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Wind farm outfits take PSC’s deal; Companies pledge to meet jobs requirement and work out of ports in Maryland

Both US Wind and Deepwater Wind have agreed to the terms and conditions set forth by the Public Service commission as part of its May 11 decision to allow both wind farm projects to proceed off the coast of Ocean City.

Deepwater Wind was the first to issue a response to the commission for its Skipjack project, to be located about 17 miles off the coast straddling the Maryland-Delaware border.

“In accordance with [the] Public Utilities Article … and the terms of Maryland Public Service Commission Order 88192 dated May 11, 2017, Skipjack Offshore Energy LLC hereby accepts the approval of its Nov. 30, 2016 application to the commission and the designation of the Skipjack Wind Farm as a Qualified Offshore Wind Project as established in the order,” a letter signed by Jeff Grybowski, CEO of Skipjack, wrote in part accepting the offer.

Deepwater operates the first working wind farm in the nation at Block Island, Rhode Island.

Because the Skipjack project is offshore of both Maryland and Delaware, it must conduct meetings with officials from both states before its wind farm can begin operation, which is expected in 2023. This condition is not present for US Wind, but the developer must locate its project in the easternmost portion of its lease area that it can reasonably do.

Carville Collins, counsel for US Wind, accepted the PSC ruling on his client’s behalf using similar language to Grybowski’s letter.

Both companies provided rate schedules of Offshore Renewable Energy Credits they are entitled to sell as part of financing the projects, but are not allowed to collect on until production begins. There are minor differences, usually a matter of cents, between the company’s OREC cost proposals.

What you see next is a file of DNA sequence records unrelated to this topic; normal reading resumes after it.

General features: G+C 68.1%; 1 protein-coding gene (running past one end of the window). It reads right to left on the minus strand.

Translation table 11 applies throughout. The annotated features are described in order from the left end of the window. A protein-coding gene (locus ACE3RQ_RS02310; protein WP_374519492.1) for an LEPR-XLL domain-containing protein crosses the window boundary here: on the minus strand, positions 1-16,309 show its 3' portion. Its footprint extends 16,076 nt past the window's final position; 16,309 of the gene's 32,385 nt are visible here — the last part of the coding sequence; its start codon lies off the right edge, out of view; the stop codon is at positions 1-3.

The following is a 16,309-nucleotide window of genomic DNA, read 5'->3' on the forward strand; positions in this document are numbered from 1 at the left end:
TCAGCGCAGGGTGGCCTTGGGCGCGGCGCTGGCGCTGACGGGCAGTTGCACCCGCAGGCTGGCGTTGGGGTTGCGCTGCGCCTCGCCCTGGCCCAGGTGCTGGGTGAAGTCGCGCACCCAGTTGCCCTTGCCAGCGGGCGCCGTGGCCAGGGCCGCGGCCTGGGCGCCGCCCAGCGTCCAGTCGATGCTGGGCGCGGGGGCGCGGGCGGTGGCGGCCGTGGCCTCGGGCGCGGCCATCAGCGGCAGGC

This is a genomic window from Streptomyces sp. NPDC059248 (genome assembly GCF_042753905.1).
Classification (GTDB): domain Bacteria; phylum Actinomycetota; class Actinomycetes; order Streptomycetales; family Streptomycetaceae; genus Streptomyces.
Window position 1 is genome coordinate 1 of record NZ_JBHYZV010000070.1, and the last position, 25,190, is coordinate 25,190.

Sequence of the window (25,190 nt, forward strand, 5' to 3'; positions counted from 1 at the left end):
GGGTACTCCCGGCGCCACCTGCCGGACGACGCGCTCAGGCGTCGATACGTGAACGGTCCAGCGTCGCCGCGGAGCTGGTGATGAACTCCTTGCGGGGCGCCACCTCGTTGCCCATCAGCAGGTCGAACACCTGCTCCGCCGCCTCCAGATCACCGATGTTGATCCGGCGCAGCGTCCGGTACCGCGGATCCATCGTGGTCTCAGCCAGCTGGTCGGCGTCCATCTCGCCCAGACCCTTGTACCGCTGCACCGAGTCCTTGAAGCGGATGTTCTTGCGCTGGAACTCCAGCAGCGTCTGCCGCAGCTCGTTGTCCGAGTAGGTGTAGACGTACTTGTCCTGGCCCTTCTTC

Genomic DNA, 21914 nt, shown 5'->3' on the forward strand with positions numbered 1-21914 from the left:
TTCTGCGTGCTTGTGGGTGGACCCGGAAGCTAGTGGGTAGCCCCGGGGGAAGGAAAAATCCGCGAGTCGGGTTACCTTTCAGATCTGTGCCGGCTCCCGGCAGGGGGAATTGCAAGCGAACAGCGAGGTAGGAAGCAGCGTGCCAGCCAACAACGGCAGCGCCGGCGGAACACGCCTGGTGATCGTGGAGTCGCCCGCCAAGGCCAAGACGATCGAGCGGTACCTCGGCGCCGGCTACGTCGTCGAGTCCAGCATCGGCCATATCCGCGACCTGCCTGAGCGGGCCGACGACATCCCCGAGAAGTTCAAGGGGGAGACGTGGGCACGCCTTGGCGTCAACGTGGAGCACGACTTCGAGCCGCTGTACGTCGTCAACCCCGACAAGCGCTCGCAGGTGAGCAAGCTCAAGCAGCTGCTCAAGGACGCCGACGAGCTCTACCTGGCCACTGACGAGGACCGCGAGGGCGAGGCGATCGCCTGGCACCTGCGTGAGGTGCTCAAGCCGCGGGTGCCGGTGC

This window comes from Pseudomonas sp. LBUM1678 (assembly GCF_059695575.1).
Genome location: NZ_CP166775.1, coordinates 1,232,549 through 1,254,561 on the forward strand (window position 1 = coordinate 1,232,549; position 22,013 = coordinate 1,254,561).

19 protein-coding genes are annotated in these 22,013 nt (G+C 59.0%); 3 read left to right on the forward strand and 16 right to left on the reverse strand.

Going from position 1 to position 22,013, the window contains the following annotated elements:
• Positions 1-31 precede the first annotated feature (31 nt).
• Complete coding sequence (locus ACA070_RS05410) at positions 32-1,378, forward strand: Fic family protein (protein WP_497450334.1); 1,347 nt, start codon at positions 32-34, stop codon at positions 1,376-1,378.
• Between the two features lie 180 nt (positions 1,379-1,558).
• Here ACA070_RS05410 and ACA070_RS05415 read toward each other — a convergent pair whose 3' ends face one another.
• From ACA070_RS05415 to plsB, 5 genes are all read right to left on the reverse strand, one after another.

Addressing the most common concerns and criticisms of the projects are conditions that require both companies to use the best commercially available technology to minimize both daytime and nighttime views of the wind farm, as well as above ground and underwater sound generation.

Marine mammals are granted a measure of protection, again by the “best commercially available means,” to ensure they are not harmed by the turbines or construction. Birds are granted no such protection.

Each project is expected to create a certain number of jobs, accounted for by full time equivalent positions in the PSC report. US Wind is required to create at least 1,298 in-state direct development or construction period jobs and 2,282 direct operating period jobs.

Skipjack is required to create at least 913 development or construction period jobs and 484 direct operating period jobs.

Both entities are required to submit independently audited reports on job creation.

US Wind is required to spend 19 percent of capital expenditures in Maryland, and Skipjack is required to spend 34 percent in Maryland.

Both projects are required to use a port facility in the greater Baltimore region as the marshaling port, where the components of the project are transported and loaded onto the installation vessel. A port in the Ocean City region will be used as the operations and maintenance port.

Both projects must maintain an office in Maryland for the life of the project.

The full report of the case and the PSC rulings on the matter are located as Case 9431 found on the public service commission’s website, www.psc.state.md.us.